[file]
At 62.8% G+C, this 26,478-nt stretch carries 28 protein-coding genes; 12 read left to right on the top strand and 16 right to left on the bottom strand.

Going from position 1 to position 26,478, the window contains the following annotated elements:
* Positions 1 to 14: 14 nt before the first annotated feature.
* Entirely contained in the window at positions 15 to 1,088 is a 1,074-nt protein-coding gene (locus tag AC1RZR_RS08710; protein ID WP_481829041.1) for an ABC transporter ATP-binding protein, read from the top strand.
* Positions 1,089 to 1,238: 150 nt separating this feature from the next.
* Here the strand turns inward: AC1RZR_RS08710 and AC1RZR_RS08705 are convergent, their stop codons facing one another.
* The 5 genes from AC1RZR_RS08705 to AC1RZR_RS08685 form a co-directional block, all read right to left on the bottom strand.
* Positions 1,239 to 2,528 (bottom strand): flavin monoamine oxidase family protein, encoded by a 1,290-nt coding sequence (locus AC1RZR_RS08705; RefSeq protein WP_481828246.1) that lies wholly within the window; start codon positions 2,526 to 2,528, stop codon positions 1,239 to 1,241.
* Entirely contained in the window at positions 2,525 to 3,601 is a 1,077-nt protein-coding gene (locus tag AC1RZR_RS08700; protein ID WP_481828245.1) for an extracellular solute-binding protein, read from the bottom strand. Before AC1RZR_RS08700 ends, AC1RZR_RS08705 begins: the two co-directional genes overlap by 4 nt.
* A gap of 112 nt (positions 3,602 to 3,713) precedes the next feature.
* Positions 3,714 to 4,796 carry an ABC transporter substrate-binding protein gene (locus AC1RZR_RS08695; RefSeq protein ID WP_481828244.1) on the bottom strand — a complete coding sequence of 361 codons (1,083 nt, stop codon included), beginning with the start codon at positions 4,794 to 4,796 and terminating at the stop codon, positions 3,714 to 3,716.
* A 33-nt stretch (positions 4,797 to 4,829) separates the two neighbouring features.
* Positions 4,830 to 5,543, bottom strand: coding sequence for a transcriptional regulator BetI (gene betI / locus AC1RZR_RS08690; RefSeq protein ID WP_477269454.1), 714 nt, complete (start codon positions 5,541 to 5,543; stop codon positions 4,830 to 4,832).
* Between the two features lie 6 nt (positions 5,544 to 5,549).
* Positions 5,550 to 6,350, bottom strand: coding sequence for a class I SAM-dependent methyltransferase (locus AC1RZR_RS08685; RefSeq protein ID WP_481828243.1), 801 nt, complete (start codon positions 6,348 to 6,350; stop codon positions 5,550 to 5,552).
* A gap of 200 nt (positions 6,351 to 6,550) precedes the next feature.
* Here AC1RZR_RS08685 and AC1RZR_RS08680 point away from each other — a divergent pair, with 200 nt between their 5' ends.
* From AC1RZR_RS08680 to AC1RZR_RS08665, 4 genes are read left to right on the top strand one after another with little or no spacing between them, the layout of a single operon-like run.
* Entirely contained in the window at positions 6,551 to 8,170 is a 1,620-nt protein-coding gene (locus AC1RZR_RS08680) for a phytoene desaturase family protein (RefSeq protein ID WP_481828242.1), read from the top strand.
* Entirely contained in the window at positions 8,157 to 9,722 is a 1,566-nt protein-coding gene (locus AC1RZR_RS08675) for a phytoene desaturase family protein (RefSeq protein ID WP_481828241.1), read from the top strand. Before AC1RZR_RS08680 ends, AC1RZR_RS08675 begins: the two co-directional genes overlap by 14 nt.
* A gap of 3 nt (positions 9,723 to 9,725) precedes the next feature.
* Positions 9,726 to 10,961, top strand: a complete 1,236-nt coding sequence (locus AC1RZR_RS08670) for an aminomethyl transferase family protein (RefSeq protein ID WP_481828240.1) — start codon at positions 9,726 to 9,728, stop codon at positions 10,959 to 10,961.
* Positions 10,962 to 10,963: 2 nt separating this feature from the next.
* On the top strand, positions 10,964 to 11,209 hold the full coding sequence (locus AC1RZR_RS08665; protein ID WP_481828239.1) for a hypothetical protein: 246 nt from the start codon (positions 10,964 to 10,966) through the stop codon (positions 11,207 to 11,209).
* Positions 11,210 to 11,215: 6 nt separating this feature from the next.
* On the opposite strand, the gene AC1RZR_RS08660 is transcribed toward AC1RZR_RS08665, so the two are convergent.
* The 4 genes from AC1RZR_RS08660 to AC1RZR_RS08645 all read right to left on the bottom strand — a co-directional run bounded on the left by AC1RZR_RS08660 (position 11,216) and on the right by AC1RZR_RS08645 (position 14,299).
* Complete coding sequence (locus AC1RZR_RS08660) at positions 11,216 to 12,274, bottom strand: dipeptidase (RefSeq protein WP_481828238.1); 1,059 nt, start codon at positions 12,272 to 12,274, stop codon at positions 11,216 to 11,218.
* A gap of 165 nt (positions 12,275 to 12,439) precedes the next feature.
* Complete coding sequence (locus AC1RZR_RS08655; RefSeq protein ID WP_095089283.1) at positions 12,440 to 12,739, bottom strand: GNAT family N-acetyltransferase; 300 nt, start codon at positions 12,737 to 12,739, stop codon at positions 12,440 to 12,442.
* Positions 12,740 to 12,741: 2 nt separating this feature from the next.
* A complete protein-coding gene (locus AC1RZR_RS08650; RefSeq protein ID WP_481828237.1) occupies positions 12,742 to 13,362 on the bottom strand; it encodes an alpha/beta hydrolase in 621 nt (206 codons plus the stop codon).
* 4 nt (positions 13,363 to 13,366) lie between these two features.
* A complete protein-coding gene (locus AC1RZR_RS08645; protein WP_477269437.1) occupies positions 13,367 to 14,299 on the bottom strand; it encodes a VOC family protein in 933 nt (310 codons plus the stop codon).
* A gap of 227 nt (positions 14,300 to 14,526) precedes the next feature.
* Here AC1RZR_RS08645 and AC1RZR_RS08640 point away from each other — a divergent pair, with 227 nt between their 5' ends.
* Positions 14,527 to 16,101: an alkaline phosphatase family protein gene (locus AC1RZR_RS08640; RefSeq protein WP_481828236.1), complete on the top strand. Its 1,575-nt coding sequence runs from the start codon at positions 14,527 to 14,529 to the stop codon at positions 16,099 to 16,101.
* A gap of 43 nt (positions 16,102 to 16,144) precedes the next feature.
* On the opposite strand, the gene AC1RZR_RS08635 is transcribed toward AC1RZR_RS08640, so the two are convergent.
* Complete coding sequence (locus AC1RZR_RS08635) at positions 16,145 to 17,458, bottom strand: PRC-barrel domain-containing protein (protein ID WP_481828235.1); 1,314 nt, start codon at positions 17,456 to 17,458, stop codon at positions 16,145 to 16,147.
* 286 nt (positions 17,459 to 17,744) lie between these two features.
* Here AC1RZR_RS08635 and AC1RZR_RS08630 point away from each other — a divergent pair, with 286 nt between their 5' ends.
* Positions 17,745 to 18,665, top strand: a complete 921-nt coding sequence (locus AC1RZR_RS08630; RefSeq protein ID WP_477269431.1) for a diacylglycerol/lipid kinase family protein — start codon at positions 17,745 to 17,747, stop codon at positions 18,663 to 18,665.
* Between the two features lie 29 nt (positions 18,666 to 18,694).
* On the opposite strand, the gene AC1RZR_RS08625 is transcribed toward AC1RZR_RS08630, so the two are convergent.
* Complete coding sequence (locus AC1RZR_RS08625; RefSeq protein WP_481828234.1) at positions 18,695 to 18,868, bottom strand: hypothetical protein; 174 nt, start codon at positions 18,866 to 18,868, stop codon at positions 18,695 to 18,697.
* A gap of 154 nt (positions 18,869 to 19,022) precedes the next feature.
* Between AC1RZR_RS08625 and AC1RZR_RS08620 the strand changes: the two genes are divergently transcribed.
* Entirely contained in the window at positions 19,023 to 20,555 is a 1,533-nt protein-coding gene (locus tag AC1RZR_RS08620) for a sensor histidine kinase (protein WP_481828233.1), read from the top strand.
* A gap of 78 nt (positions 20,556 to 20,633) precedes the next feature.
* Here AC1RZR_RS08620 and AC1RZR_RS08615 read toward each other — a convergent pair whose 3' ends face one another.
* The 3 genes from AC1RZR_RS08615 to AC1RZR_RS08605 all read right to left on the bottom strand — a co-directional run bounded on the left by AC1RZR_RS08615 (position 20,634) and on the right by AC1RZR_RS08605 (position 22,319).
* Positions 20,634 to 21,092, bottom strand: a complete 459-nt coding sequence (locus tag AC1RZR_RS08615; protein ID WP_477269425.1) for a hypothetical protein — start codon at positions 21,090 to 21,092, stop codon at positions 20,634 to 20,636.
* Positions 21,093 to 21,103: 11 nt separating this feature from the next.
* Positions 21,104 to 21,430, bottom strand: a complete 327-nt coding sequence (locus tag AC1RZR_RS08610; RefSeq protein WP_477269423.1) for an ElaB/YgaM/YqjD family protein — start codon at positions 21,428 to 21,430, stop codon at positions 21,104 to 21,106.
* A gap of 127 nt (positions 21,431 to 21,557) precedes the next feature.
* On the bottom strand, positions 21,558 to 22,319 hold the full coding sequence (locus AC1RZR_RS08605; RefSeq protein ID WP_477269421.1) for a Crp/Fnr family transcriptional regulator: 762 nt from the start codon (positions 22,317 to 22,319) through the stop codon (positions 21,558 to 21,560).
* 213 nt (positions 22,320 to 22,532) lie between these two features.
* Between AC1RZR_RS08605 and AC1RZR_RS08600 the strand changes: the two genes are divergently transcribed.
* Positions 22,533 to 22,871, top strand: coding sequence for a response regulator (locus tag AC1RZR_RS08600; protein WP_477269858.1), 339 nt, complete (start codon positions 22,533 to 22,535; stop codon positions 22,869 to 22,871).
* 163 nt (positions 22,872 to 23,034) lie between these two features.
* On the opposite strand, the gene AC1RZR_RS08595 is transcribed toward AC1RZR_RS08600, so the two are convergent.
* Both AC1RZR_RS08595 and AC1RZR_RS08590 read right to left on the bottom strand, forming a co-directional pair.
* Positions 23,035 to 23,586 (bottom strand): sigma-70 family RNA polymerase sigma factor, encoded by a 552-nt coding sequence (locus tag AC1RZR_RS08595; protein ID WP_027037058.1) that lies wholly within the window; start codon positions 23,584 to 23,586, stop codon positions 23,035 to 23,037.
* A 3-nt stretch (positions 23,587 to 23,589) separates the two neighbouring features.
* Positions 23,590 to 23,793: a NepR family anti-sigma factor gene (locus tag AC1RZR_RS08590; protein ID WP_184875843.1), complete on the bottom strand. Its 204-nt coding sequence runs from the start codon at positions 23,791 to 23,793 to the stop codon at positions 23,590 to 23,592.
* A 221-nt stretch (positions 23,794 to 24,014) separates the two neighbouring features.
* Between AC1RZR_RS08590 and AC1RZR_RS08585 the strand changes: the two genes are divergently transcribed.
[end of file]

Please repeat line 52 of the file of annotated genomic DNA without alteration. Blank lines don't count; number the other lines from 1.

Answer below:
* The 3 genes from AC1RZR_RS08615 to AC1RZR_RS08605 all read right to left on the bottom strand — a co-directional run bounded on the left by AC1RZR_RS08615 (position 20,634) and on the right by AC1RZR_RS08605 (position 22,319).